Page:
Dual is a band of four Finnish fellows. It hasn't existed for a lot longer than a year, but it seems that the group is very inspired as they had already made one demo prior to his EP, and both of these releases feature a wholly different set of tracks.
The quartet proclaims to play "Demi Metal," which they explain to be a mixture of different subgenres of metal and rock, and then some. There is some truth in this description, although the basis of the band's expression seems to be laid on the classics of older Metallica, Pantera and Megadeth. The songs range from mid-tempo thrash (and proto-thrash) to some faster primitivism and groovy sections with more modern influences in their riffs (and bass-drumming). The songs seem simplistic enough to be easily likeable, yet have well enough variation and catchy groove to remain interesting for a multitude of spins. The acoustic outro with cheesy background synths is a bit useless, though, but I guess it's better to have a cheesy outro than a record with an abrupt end.
The two guitars and bass are all employed really well in the compositions; each instrument has their own well-handled responsibilities, yet they don't try to outshine each other. The EP's overall sound is nicely organic, balanced and rough without seeming unnecessarily crude. I'm really happy about the loud bass-sound as well, as it's all too rare these days.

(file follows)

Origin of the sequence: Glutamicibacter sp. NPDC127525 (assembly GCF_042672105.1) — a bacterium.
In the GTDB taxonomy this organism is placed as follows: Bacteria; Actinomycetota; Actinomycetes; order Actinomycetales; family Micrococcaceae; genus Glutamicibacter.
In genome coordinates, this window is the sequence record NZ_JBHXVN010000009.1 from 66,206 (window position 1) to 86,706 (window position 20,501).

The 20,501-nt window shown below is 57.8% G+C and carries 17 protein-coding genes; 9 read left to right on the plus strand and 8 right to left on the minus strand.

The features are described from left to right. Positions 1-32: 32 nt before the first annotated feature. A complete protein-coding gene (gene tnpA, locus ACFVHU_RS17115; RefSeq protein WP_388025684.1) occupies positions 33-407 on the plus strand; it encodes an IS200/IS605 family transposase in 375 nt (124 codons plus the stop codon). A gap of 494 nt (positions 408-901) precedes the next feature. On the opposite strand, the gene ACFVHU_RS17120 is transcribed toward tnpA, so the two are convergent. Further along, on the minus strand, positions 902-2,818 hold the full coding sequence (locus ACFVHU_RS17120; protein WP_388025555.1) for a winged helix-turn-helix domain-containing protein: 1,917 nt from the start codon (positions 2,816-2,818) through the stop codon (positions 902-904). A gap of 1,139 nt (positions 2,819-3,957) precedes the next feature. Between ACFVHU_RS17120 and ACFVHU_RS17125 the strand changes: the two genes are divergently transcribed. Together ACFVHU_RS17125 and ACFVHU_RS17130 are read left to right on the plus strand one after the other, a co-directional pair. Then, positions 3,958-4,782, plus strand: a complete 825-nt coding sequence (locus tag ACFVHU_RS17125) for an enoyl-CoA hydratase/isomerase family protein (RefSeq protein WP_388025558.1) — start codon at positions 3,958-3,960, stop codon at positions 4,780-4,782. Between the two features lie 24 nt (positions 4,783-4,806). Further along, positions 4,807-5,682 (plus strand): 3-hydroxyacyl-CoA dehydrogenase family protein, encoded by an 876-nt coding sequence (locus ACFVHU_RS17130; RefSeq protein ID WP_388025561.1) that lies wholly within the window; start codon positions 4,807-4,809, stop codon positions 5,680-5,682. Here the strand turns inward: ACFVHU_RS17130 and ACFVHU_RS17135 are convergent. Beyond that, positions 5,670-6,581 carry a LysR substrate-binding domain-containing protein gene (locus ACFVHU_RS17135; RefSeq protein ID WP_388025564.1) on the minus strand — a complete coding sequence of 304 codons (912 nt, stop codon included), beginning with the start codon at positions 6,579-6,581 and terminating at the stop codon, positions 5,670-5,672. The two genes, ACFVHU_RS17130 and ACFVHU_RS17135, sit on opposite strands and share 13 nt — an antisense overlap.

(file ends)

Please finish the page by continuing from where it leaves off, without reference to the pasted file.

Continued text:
The main issue I have with this EP is the vocal section. They're mostly spoken in a quiet and threatening voice, and partially shouted in a distubing manner. The vocals have a lot of emotion, but the spoken vocals make the songs seem a lot more slow-paced than they really are, and they're so loud in the mix that they take an unnecessary amount of attention from the instruments when present.
I understand that the band wanted to try out some more original and even atmospheric options with the vocals, but I found them to flatten the music's edges and roughness. The music would definitely benefit from simpler and faster vocals, and especially from ones that are a little quieter in the mix. There are some really nice choral shouts that partially hide the lead vocals' flaws, but for me that wasn't enough.
The lyrics are pretty decent in their descriptions of collapsing minds, lunacy, violent deaths and aggression. It's all usual thrash-imagery, but they still do their part. The digipack itself looks pretty good and the colours are eye-catching. The layout seems to be designed with simplisticity and functionality in mind, and I like it even though the cover image itself is a bit silly in my eyes.
Dual's music sprouts from a soil of deep-rooted traditions, but despite their roots and band's young age they already have a rather original, functional and, most of all, appealing style. I'm just baffled by the vast chasm between the modern vocal-styles and more oldschool sound and compositions, which leaves me uncertain if this is a demonstration of what the band's aiming for, or just a prototype of more complex things to come. That being said, the band's style could be more unified and cohese to make the EP more of a thought-out whole than "just" a collection similar songs, and the rhythmic bits could have more hooks and pure force in them to cause instant moshing amidst the listeners.
On the other hand I'm highly fond of this EP, but on the other it's appeal is rather passive; it sounds pleasing, but is not addicting. There is still work to be done, but nonetheless Dual is on to a good start.